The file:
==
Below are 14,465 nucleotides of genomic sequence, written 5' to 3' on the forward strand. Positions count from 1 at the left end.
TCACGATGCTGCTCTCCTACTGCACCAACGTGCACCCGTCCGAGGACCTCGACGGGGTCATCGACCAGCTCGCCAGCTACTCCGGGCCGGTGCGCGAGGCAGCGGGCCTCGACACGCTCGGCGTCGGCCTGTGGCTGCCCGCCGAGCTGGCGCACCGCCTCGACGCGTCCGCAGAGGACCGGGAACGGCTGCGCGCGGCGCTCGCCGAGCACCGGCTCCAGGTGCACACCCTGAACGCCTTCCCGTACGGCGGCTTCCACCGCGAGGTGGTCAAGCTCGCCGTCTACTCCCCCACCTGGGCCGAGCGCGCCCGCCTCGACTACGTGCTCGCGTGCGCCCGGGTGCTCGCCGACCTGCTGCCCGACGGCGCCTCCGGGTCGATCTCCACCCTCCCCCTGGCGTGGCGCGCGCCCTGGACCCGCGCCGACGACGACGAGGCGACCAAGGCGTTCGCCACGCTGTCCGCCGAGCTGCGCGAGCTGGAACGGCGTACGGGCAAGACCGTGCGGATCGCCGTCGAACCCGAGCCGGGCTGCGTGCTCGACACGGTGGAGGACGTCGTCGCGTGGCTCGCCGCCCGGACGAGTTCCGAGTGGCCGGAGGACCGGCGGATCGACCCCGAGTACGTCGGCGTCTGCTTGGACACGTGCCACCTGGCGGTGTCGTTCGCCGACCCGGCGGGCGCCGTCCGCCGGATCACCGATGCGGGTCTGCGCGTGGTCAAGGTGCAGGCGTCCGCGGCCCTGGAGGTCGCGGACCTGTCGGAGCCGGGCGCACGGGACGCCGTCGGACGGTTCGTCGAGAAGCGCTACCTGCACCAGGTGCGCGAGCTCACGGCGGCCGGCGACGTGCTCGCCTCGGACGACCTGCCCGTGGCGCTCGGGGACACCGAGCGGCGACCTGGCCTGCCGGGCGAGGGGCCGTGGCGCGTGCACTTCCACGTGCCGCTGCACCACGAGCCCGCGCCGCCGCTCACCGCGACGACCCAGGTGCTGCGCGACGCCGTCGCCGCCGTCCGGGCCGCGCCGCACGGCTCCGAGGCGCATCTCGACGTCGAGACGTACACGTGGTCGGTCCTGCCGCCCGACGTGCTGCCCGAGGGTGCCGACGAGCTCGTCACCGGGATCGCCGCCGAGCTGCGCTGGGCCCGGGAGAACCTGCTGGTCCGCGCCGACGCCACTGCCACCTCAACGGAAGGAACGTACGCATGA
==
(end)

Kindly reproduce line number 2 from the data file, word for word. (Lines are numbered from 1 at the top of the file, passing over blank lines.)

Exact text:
TCACGATGCTGCTCTCCTACTGCACCAACGTGCACCCGTCCGAGGACCTCGACGGGGTCATCGACCAGCTCGCCAGCTACTCCGGGCCGGTGCGCGAGGCAGCGGGCCTCGACACGCTCGGCGTCGGCCTGTGGCTGCCCGCCGAGCTGGCGCACCGCCTCGACGCGTCCGCAGAGGACCGGGAACGGCTGCGCGCGGCGCTCGCCGAGCACCGGCTCCAGGTGCACACCCTGAACGCCTTCCCGTACGGCGGCTTCCACCGCGAGGTGGTCAAGCTCGCCGTCTACTCCCCCACCTGGGCCGAGCGCGCCCGCCTCGACTACGTGCTCGCGTGCGCCCGGGTGCTCGCCGACCTGCTGCCCGACGGCGCCTCCGGGTCGATCTCCACCCTCCCCCTGGCGTGGCGCGCGCCCTGGACCCGCGCCGACGACGACGAGGCGACCAAGGCGTTCGCCACGCTGTCCGCCGAGCTGCGCGAGCTGGAACGGCGTACGGGCAAGACCGTGCGGATCGCCGTCGAACCCGAGCCGGGCTGCGTGCTCGACACGGTGGAGGACGTCGTCGCGTGGCTCGCCGCCCGGACGAGTTCCGAGTGGCCGGAGGACCGGCGGATCGACCCCGAGTACGTCGGCGTCTGCTTGGACACGTGCCACCTGGCGGTGTCGTTCGCCGACCCGGCGGGCGCCGTCCGCCGGATCACCGATGCGGGTCTGCGCGTGGTCAAGGTGCAGGCGTCCGCGGCCCTGGAGGTCGCGGACCTGTCGGAGCCGGGCGCACGGGACGCCGTCGGACGGTTCGTCGAGAAGCGCTACCTGCACCAGGTGCGCGAGCTCACGGCGGCCGGCGACGTGCTCGCCTCGGACGACCTGCCCGTGGCGCTCGGGGACACCGAGCGGCGACCTGGCCTGCCGGGCGAGGGGCCGTGGCGCGTGCACTTCCACGTGCCGCTGCACCACGAGCCCGCGCCGCCGCTCACCGCGACGACCCAGGTGCTGCGCGACGCCGTCGCCGCCGTCCGGGCCGCGCCGCACGGCTCCGAGGCGCATCTCGACGTCGAGACGTACACGTGGTCGGTCCTGCCGCCCGACGTGCTGCCCGAGGGTGCCGACGAGCTCGTCACCGGGATCGCCGCCGAGCTGCGCTGGGCCCGGGAGAACCTGCTGGTCCGCGCCGACGCCACTGCCACCTCAACGGAAGGAACGTACGCATGA